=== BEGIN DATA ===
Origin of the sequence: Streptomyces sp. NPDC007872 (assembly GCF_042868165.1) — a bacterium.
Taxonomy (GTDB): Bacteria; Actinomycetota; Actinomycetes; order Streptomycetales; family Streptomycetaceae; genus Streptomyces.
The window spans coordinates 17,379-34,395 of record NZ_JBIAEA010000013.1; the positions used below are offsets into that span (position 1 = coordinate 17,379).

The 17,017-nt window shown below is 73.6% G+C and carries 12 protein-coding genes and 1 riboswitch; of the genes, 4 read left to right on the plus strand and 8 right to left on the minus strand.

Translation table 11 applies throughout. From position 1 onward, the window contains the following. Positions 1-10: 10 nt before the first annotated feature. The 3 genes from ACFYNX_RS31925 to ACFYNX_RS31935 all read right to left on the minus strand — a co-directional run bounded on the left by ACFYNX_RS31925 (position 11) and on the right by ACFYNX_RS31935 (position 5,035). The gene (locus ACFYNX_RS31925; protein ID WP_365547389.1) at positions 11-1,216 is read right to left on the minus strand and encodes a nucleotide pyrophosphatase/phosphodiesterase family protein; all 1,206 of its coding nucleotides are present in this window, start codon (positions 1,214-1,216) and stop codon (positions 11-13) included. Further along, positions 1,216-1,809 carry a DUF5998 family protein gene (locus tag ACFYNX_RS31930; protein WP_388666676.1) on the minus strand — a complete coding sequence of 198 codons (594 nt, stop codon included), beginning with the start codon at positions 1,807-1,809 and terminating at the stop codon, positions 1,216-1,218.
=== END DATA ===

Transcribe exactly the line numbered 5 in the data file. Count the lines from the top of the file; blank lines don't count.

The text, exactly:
Translation table 11 applies throughout. From position 1 onward, the window contains the following. Positions 1-10: 10 nt before the first annotated feature. The 3 genes from ACFYNX_RS31925 to ACFYNX_RS31935 all read right to left on the minus strand — a co-directional run bounded on the left by ACFYNX_RS31925 (position 11) and on the right by ACFYNX_RS31935 (position 5,035). The gene (locus ACFYNX_RS31925; protein ID WP_365547389.1) at positions 11-1,216 is read right to left on the minus strand and encodes a nucleotide pyrophosphatase/phosphodiesterase family protein; all 1,206 of its coding nucleotides are present in this window, start codon (positions 1,214-1,216) and stop codon (positions 11-13) included. Further along, positions 1,216-1,809 carry a DUF5998 family protein gene (locus tag ACFYNX_RS31930; protein WP_388666676.1) on the minus strand — a complete coding sequence of 198 codons (594 nt, stop codon included), beginning with the start codon at positions 1,807-1,809 and terminating at the stop codon, positions 1,216-1,218.